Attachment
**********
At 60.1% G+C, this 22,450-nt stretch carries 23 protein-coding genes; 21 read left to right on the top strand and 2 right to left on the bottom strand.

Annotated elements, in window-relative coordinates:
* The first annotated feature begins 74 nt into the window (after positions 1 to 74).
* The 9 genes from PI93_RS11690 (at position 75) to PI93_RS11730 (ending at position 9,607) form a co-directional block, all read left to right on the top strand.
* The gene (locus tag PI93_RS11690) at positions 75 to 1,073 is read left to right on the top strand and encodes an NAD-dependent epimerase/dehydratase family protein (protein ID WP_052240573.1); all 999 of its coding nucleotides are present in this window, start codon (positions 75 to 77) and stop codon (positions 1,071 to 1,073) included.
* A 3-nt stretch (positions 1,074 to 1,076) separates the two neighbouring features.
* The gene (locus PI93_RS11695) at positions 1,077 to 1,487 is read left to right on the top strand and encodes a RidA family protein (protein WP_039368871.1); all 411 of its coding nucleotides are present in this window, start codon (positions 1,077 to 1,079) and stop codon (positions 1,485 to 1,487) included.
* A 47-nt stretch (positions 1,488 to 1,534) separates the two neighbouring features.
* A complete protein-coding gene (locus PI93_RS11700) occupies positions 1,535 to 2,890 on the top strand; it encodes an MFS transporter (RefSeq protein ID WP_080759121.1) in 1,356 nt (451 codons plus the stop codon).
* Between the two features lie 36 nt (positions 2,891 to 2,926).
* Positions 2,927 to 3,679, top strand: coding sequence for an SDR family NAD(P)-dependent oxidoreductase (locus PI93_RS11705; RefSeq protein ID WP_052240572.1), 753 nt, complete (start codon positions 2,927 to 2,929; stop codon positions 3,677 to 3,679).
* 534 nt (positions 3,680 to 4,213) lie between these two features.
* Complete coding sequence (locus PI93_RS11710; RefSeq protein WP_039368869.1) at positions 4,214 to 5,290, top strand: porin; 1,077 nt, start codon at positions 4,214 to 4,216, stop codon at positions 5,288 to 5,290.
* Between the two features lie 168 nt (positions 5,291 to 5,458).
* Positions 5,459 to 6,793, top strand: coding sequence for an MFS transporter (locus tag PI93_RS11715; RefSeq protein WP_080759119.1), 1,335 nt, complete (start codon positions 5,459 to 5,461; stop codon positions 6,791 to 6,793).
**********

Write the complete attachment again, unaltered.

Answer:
At 60.1% G+C, this 22,450-nt stretch carries 23 protein-coding genes; 21 read left to right on the top strand and 2 right to left on the bottom strand.

Annotated elements, in window-relative coordinates:
* The first annotated feature begins 74 nt into the window (after positions 1 to 74).
* The 9 genes from PI93_RS11690 (at position 75) to PI93_RS11730 (ending at position 9,607) form a co-directional block, all read left to right on the top strand.
* The gene (locus tag PI93_RS11690) at positions 75 to 1,073 is read left to right on the top strand and encodes an NAD-dependent epimerase/dehydratase family protein (protein ID WP_052240573.1); all 999 of its coding nucleotides are present in this window, start codon (positions 75 to 77) and stop codon (positions 1,071 to 1,073) included.
* A 3-nt stretch (positions 1,074 to 1,076) separates the two neighbouring features.
* The gene (locus PI93_RS11695) at positions 1,077 to 1,487 is read left to right on the top strand and encodes a RidA family protein (protein WP_039368871.1); all 411 of its coding nucleotides are present in this window, start codon (positions 1,077 to 1,079) and stop codon (positions 1,485 to 1,487) included.
* A 47-nt stretch (positions 1,488 to 1,534) separates the two neighbouring features.
* A complete protein-coding gene (locus PI93_RS11700) occupies positions 1,535 to 2,890 on the top strand; it encodes an MFS transporter (RefSeq protein ID WP_080759121.1) in 1,356 nt (451 codons plus the stop codon).
* Between the two features lie 36 nt (positions 2,891 to 2,926).
* Positions 2,927 to 3,679, top strand: coding sequence for an SDR family NAD(P)-dependent oxidoreductase (locus PI93_RS11705; RefSeq protein ID WP_052240572.1), 753 nt, complete (start codon positions 2,927 to 2,929; stop codon positions 3,677 to 3,679).
* 534 nt (positions 3,680 to 4,213) lie between these two features.
* Complete coding sequence (locus PI93_RS11710; RefSeq protein WP_039368869.1) at positions 4,214 to 5,290, top strand: porin; 1,077 nt, start codon at positions 4,214 to 4,216, stop codon at positions 5,288 to 5,290.
* Between the two features lie 168 nt (positions 5,291 to 5,458).
* Positions 5,459 to 6,793, top strand: coding sequence for an MFS transporter (locus tag PI93_RS11715; RefSeq protein WP_080759119.1), 1,335 nt, complete (start codon positions 5,459 to 5,461; stop codon positions 6,791 to 6,793).